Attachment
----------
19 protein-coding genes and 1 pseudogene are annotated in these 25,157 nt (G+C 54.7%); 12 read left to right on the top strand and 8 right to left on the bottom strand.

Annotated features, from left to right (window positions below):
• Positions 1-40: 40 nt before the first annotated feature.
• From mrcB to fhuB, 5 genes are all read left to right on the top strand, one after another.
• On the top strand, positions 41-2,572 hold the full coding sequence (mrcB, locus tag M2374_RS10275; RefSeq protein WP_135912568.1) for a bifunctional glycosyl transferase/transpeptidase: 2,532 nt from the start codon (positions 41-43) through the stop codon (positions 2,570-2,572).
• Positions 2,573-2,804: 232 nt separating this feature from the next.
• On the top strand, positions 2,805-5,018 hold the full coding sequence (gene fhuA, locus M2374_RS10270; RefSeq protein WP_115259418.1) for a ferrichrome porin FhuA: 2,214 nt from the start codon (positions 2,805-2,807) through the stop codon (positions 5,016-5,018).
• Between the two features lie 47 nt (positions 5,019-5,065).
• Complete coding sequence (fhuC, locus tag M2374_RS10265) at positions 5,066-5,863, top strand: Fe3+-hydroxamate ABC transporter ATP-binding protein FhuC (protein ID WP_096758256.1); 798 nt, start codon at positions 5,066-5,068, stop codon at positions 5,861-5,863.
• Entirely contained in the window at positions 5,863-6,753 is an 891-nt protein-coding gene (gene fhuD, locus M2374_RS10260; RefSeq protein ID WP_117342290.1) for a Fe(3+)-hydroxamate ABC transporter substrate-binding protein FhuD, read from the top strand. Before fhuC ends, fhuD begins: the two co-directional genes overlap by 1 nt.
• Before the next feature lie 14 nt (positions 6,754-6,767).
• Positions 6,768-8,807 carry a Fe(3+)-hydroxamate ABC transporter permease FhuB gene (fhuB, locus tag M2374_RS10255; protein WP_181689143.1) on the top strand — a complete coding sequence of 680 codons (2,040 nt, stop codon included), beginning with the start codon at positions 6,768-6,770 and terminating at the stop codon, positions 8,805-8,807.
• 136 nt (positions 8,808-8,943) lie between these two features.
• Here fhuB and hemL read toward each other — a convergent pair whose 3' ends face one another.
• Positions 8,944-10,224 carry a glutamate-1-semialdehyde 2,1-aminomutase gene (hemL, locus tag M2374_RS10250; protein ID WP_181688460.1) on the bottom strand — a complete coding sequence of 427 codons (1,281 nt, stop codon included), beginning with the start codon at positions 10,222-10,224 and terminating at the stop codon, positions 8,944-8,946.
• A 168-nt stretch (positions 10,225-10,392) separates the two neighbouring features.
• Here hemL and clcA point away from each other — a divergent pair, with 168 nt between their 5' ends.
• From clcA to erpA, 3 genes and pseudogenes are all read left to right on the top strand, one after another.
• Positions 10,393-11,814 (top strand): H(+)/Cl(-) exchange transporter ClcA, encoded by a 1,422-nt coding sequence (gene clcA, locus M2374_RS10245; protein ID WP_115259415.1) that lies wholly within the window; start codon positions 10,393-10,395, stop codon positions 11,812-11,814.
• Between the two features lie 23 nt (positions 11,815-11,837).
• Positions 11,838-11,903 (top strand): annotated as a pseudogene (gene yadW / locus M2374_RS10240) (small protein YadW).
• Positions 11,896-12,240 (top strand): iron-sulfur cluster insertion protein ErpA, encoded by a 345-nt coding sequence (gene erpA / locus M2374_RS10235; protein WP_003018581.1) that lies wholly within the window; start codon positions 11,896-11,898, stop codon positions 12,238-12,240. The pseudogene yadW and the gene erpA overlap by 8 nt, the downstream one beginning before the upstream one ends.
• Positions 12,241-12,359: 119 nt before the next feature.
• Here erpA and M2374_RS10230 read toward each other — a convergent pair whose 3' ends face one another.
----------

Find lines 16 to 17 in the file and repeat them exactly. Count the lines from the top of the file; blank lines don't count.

• A 168-nt stretch (positions 10,225-10,392) separates the two neighbouring features.
• Here hemL and clcA point away from each other — a divergent pair, with 168 nt between their 5' ends.